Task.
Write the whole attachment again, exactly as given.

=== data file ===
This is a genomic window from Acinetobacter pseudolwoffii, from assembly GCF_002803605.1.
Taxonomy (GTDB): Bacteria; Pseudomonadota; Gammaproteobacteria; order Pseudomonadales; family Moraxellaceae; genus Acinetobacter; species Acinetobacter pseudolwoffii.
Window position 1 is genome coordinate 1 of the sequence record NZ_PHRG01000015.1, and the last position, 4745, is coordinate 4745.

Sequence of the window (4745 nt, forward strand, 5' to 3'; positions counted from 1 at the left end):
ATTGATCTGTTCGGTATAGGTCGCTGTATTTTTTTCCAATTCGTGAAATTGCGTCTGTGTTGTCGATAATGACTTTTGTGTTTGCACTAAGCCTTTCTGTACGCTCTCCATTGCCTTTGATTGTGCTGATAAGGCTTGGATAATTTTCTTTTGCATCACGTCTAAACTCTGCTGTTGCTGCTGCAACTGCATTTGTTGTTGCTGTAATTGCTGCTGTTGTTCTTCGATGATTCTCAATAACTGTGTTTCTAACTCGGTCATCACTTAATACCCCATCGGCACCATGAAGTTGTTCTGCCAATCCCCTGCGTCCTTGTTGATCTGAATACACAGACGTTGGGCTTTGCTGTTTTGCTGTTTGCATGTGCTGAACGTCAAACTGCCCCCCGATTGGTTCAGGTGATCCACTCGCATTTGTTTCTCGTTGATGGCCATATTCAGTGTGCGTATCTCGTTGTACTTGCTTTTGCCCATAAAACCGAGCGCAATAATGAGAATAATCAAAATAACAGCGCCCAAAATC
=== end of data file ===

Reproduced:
This is a genomic window from Acinetobacter pseudolwoffii, from assembly GCF_002803605.1.
Taxonomy (GTDB): Bacteria; Pseudomonadota; Gammaproteobacteria; order Pseudomonadales; family Moraxellaceae; genus Acinetobacter; species Acinetobacter pseudolwoffii.
Window position 1 is genome coordinate 1 of the sequence record NZ_PHRG01000015.1, and the last position, 4745, is coordinate 4745.

Sequence of the window (4745 nt, forward strand, 5' to 3'; positions counted from 1 at the left end):
ATTGATCTGTTCGGTATAGGTCGCTGTATTTTTTTCCAATTCGTGAAATTGCGTCTGTGTTGTCGATAATGACTTTTGTGTTTGCACTAAGCCTTTCTGTACGCTCTCCATTGCCTTTGATTGTGCTGATAAGGCTTGGATAATTTTCTTTTGCATCACGTCTAAACTCTGCTGTTGCTGCTGCAACTGCATTTGTTGTTGCTGTAATTGCTGCTGTTGTTCTTCGATGATTCTCAATAACTGTGTTTCTAACTCGGTCATCACTTAATACCCCATCGGCACCATGAAGTTGTTCTGCCAATCCCCTGCGTCCTTGTTGATCTGAATACACAGACGTTGGGCTTTGCTGTTTTGCTGTTTGCATGTGCTGAACGTCAAACTGCCCCCCGATTGGTTCAGGTGATCCACTCGCATTTGTTTCTCGTTGATGGCCATATTCAGTGTGCGTATCTCGTTGTACTTGCTTTTGCCCATAAAACCGAGCGCAATAATGAGAATAATCAAAATAACAGCGCCCAAAATC